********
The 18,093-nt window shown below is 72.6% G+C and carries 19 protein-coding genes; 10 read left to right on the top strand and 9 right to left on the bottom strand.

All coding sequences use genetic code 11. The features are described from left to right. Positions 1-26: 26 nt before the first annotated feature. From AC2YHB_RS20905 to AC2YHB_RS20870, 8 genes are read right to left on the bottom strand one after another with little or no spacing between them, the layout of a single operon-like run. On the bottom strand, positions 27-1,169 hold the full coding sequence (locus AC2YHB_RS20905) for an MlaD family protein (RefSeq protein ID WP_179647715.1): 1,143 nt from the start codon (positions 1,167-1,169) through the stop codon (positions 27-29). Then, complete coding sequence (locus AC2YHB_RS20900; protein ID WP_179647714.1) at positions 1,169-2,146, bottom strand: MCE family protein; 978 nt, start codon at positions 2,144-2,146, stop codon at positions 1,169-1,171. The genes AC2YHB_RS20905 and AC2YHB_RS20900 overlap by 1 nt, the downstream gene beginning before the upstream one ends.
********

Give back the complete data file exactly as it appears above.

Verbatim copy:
The 18,093-nt window shown below is 72.6% G+C and carries 19 protein-coding genes; 10 read left to right on the top strand and 9 right to left on the bottom strand.

All coding sequences use genetic code 11. The features are described from left to right. Positions 1-26: 26 nt before the first annotated feature. From AC2YHB_RS20905 to AC2YHB_RS20870, 8 genes are read right to left on the bottom strand one after another with little or no spacing between them, the layout of a single operon-like run. On the bottom strand, positions 27-1,169 hold the full coding sequence (locus AC2YHB_RS20905) for an MlaD family protein (RefSeq protein ID WP_179647715.1): 1,143 nt from the start codon (positions 1,167-1,169) through the stop codon (positions 27-29). Then, complete coding sequence (locus AC2YHB_RS20900; protein ID WP_179647714.1) at positions 1,169-2,146, bottom strand: MCE family protein; 978 nt, start codon at positions 2,144-2,146, stop codon at positions 1,169-1,171. The genes AC2YHB_RS20905 and AC2YHB_RS20900 overlap by 1 nt, the downstream gene beginning before the upstream one ends.